You live here.
You love it here.
And because you’ve established roots in the Lone Star State, you have to help support the community in which you live, as well as the state as a whole. That’s where Texas property taxes come into play. As you know, individual income taxes don’t exist around here. So to cover operational costs for school systems, emergency services, local maintenance and government, the State depends on our property taxes.
Whether we like it or not, that tax bill shows up at the same time every year. And while some people are good about setting money aside in advance to cover them, not all of us are so lucky. Unexpected repairs come up. Family members sometimes need help. And let’s not even talk about medical bills.
It’s no secret that things don’t always go as planned. So when unforeseen events pop up around property tax bill time, don’t allow yourself to become overwhelmed. The good news is there are a few options out there if you’re in need of a property tax assistance program. Keep reading to see if one of these options might be right for you.
Texas Property Tax Assistance Options to Consider
While there aren’t a great deal of property tax assistance programs out there, the solutions that do exist can help take the weight off of your shoulders. Here are a few courses of action to consider when you’re looking for a little relief from your property tax notice.
Option One: See If You Qualify for a Payment Plan
If you can’t cover the amount of your tax bill in full, some areas might offer payment plans through their property tax offices. As provisioned by TexasTax Code Section 31.031, certain persons may pay homestead taxes in four equal installments without incurring penalty and interest if they are disabled, 65 or older, disabled veterans or the unmarried surviving spouses of disabled veterans, or who qualify for certain exemptions.
If you’re a partially disabled veteran with a home that was donated by a charitable cause or the unmarried surviving spouse of a partially disabled veteran, you, too, may qualify for an exemption. If you fall within these guidelines, you are allowed to make the first payment and request an installment agreement before the delinquency date.
The payment schedule is as follows:
If you already know that you won’t be able to pay your tax bill in full by Feb. 1, the first installment must still be paid before that date. You’ll also have to submit a notice to the taxing unit that you intend to pay the remaining balance in three equal installments. After that, the second installment must be paid before April 1. The third installment is due before June 1, and the fourth and final installment is due before Aug. 1.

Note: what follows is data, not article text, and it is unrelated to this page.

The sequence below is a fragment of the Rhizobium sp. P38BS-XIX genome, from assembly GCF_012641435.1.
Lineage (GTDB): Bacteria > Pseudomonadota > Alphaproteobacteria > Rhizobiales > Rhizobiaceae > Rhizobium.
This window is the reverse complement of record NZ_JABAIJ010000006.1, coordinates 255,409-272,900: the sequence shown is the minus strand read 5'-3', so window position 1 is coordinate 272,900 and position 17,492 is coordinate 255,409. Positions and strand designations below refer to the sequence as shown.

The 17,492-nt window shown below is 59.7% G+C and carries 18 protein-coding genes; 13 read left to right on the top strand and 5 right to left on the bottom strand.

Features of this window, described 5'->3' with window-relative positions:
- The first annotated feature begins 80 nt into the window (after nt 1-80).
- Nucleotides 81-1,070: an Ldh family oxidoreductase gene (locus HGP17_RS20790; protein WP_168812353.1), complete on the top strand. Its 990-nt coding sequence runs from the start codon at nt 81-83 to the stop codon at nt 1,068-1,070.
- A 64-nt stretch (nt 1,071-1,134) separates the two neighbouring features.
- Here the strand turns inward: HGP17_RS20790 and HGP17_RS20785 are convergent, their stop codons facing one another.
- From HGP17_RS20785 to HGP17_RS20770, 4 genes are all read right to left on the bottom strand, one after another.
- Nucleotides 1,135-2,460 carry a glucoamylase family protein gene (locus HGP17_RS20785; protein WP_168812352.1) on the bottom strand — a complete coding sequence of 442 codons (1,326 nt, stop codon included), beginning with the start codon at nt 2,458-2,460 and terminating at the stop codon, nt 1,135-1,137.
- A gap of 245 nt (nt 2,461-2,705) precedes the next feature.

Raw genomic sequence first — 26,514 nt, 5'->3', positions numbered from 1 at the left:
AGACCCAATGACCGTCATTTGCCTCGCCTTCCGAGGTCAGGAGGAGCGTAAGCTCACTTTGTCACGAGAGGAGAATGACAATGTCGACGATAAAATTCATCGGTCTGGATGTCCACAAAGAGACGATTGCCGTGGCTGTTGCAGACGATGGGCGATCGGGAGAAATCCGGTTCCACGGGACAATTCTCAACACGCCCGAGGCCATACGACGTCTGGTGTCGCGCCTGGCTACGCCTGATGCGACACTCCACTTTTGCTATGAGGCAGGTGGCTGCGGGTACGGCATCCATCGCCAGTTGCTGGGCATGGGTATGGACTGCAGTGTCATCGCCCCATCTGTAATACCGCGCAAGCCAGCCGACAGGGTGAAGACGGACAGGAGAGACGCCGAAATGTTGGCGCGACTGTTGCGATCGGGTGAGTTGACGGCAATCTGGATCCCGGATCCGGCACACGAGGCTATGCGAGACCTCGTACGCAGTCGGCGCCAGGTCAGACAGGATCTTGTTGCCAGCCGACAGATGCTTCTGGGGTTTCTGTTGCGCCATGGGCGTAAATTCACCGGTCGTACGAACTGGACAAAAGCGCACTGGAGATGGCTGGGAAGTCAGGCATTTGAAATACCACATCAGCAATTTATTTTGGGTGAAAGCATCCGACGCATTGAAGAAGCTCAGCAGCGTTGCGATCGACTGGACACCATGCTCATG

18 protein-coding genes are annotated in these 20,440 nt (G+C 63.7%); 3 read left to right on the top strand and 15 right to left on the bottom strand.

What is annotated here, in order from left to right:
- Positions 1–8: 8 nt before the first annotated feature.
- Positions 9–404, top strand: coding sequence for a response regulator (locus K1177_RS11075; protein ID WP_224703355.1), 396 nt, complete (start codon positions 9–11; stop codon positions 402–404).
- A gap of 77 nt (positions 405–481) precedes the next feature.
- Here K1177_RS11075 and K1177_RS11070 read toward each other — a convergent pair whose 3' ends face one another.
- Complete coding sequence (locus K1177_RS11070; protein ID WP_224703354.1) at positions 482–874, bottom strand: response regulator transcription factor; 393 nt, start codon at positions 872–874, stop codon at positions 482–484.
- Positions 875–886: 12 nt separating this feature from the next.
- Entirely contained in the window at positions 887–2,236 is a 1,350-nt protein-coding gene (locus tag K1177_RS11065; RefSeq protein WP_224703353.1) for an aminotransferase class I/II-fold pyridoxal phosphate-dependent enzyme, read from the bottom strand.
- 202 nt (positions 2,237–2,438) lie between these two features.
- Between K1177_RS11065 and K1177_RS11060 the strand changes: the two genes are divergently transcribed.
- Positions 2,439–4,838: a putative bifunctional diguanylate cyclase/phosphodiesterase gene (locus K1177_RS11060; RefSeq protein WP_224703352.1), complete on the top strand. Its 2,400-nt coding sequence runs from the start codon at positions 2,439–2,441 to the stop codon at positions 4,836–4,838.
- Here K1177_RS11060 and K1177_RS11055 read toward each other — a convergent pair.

If you make a payment plan arrangement after Feb. 1, the second installment has to be paid before the first day of the second month after the delinquency date. The third installment must be paid before the fourth month after the delinquency date. The final installment has to be taken care of before the sixth month after the delinquency date.
What Happens if You Fail to Make a Payment?
If you don’t make your installment payments before the due date, your payment is considered delinquent and a 6% penalty fee along with a 1% interest fee is applied every month until the amount you owe is paid in full.
Option Two: See if Your Local Tax Authority Offers
Property Tax Assistance
If you’re not eligible for a payment plan or exemption, it may still be worth contacting your local taxing authority for assistance. In many cases, they’ll offer a more traditional payment plan for property owners who are dealing with financial hardship. These payment plans typically cost 12% per year and require a down payment of some kind (usually 30%). If you choose to go this route, be sure to stay on top of the application process and follow every rule. A missed payment under this scenario usually triggers a default and will put the property at risk of foreclosure sale again.
Option Three: Work With Tax Ease
When plan A or B won’t work, it’s good to know that there’s always plan T.E. You could work with anyone to get a loan, but you’re better off working with a company that has a strong reputation and an extensive history of providing comprehensive Texas property tax assistance since 2003. Tax Ease’s residential and commercial property tax loans have helped tens of thousands across the state of Texas keep their homes and businesses. Tax Ease can assist you with new tax debt or provide you with back property taxes help so you can avoid foreclosure.
Contact Tax Ease For More Information on Property Tax Assistance
If you have questions about the application process or how we work in general, please don’t hesitate to contact us. Our loan officers are more than happy to assist you.